* [[gentoo-wiki:Root filesystem over LVM2, DM-Crypt and RAID|Root filesystem over LVM2, DM-Crypt, and RAID]]
+
* [http://wiki.archlinux.org/index.php/System_Encryption_with_LUKS_for_dm-crypt System Encryption with LUKS for dm-crypt]
+
  
[[Category:HOWTO]]
+
[[Category:Internals]]
 +
[[Category:Funtoo features]]
 +
[[Category:Kernel]]

Revision as of 03:26, 10 December 2013

This Section will give you an overview of kernels used in funtoo.

Funtoo Linux provides a number of new kernels for your use. This is the official page for all Funtoo Linux kernel information.

Some points of interest:

  • Most Funtoo Linux kernels support the handy binary USE flag, described below.
  • Funtoo Linux offers quality kernels from other Linux Distributions, like ubuntu-server and debian-sources.
  • A detailed Kernel Features and Stability table can be found below.
  • Advanced users may want to take a look at Additional Kernel Resources.
  • There is a quick'n dirty howto to compile your own kernel with initramfs the funtoo way.

Contents

Overview of Kernels

sysrescue-std-sources

This kernel is from the SystemRescueCD project, and is based on Fedora 14/15, plus some other patches related to booting from a live CD. It is a quality kernel, and is generally pretty stable. It is not suitable for production servers but is a good choice for Funtoo Linux desktops. Earlier,the Funtoo Linux Installation Guide recommended this kernel for general users, but now 'debian-sources' is recommended. Note however, that by design all audio functions are removed from SystemRescue, ie no sound when using this kernel.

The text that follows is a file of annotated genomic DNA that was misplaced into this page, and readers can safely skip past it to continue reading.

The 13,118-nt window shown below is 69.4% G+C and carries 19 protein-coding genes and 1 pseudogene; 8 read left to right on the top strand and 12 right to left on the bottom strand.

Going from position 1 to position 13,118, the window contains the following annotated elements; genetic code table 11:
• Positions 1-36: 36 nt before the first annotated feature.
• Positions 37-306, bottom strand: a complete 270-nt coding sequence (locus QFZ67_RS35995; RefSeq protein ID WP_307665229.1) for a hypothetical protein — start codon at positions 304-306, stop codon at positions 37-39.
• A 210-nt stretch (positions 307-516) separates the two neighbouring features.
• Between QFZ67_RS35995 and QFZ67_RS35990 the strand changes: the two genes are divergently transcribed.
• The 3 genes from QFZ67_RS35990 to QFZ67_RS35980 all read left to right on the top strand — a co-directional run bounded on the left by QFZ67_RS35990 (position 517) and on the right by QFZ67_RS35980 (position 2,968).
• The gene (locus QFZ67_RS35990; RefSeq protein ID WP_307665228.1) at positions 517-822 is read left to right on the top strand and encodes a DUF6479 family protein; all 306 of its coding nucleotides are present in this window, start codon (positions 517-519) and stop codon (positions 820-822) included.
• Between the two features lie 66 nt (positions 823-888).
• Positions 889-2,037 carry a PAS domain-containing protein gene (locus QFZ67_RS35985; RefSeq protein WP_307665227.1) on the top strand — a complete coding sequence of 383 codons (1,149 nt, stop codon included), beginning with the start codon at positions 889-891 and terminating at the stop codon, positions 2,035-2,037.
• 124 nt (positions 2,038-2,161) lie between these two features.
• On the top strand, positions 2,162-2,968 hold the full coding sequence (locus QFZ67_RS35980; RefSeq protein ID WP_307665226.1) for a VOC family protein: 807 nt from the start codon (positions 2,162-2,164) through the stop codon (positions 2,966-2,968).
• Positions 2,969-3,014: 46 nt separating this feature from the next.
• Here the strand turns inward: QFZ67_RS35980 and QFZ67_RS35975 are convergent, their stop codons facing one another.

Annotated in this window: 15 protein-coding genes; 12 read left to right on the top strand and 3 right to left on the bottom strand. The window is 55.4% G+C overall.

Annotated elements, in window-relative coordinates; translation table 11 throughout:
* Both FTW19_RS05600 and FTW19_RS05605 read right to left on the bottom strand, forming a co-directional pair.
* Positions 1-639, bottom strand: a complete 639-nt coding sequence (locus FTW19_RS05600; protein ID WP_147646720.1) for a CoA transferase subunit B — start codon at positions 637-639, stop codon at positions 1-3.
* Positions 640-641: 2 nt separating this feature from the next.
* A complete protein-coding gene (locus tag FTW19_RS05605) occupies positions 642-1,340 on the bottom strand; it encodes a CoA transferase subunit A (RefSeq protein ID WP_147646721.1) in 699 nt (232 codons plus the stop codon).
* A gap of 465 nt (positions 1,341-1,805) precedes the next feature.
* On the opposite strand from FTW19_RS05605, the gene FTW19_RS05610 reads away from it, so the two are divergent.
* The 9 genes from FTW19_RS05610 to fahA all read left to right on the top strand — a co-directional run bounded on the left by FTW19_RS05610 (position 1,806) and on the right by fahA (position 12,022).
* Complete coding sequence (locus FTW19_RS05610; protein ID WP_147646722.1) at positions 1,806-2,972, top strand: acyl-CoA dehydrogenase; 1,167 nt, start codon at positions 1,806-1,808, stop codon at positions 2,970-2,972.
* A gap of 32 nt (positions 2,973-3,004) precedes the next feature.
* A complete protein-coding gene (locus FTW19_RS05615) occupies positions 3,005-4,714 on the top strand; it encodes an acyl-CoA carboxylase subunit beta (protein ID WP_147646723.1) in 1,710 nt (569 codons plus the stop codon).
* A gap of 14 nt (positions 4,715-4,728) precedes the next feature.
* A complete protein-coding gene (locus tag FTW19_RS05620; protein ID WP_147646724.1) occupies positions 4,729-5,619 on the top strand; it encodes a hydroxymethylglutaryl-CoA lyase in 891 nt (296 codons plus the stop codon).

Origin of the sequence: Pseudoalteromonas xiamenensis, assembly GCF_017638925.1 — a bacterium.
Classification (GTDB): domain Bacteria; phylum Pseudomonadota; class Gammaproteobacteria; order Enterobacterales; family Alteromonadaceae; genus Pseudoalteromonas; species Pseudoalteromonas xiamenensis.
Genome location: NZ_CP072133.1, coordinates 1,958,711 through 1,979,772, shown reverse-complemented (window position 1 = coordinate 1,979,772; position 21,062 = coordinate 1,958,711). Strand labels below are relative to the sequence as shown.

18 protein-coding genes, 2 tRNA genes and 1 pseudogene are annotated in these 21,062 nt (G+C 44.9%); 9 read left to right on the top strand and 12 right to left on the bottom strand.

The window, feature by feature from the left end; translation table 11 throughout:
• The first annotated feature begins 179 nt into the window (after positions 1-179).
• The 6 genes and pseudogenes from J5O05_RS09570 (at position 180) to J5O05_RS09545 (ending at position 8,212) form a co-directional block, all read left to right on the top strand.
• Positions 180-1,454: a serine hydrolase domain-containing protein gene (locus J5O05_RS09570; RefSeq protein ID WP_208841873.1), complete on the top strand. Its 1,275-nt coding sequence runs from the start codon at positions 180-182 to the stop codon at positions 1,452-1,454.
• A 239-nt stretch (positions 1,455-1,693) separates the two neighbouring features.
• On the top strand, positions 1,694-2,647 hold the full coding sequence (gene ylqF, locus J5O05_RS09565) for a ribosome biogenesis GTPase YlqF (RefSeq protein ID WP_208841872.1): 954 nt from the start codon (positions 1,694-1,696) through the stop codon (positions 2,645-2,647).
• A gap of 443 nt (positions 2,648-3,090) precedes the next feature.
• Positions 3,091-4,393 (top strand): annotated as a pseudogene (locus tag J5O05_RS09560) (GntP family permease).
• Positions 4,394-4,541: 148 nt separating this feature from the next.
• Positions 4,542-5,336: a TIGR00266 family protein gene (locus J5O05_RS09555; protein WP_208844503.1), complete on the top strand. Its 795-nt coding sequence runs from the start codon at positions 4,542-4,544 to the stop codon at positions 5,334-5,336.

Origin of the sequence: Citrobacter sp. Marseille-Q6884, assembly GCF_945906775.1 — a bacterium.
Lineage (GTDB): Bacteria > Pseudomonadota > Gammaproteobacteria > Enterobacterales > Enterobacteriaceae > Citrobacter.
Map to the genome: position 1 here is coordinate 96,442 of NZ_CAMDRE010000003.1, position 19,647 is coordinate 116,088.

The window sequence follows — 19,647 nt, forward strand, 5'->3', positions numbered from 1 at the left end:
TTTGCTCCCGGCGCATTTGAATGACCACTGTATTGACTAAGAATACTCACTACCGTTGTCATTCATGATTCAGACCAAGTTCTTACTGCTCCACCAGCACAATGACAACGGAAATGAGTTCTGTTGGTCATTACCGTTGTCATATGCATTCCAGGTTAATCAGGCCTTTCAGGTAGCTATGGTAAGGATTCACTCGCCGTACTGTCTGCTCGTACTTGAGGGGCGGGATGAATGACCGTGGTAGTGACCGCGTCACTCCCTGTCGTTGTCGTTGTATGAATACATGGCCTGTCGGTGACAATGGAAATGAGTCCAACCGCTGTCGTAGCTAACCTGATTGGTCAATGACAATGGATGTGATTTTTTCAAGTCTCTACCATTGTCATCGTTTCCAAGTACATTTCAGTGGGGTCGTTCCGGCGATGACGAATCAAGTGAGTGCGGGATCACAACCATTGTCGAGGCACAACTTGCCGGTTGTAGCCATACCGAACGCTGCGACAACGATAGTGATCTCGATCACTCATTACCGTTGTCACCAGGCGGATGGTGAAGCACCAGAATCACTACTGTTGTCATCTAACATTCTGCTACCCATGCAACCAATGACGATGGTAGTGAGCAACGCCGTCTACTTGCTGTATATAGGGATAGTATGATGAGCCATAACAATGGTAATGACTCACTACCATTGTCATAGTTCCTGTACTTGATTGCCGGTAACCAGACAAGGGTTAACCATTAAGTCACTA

vanilla-sources

This will install the "vanilla" (unmodified) Linux kernel sources. Current recommended version is 3.x. Funtoo Linux fully supports Linux 3.x. The advantages of this kernel include recent improvements to Linux Containers, a very modern networking stack with lots of bug fixes, and high reliability for desktops and servers. The downside is that this kernel must be manually configured by the user and does not have built-in genkernel support via the binary USE flag at this time.

gentoo-sources

This kernel tree is based on stable kernels from kernel.org with genpatches applied genpatches. Gentoo patchset aims to support the entire range of Gentoo-supported architectures. List of available genpatched kernels: genpatches-kernels

openvz-rhel6-stable

This is a RHEL6-based kernel with OpenVZ support. This kernel is now the preferred kernel for production OpenVZ deployments. It requires gcc-4.4.5 to build, which it will use automatically without the user needing to use gcc-config. We use this version of gcc since this is the version of gcc used by Red Hat to build this kernel.

openvz-rhel5-stable

This kernel is based on the latest Red Hat Enterprise Linux 5.6 kernel, and contains additional OpenVZ (virtual containers) patches from the OpenVZ project. It is a very stable and reliable kernel, and is recommended for use in production environments. The only major downside to this kernel is that it is based on Linux 2.6.18 -- some parts of the kernel are out-of-date, and it is not compatible with modern versions of udev. However, it is pretty trivial to downgrade udev to an earlier version on Funtoo Linux and this kernel has a track-record of being rock-solid. When stability is paramount, you put up with the udev downgrade, use this kernel, and can enjoy hundreds of days of uptime. For more information on how to use this kernel with Funtoo Linux, see the RHEL5 Kernel HOWTO.

ubuntu-server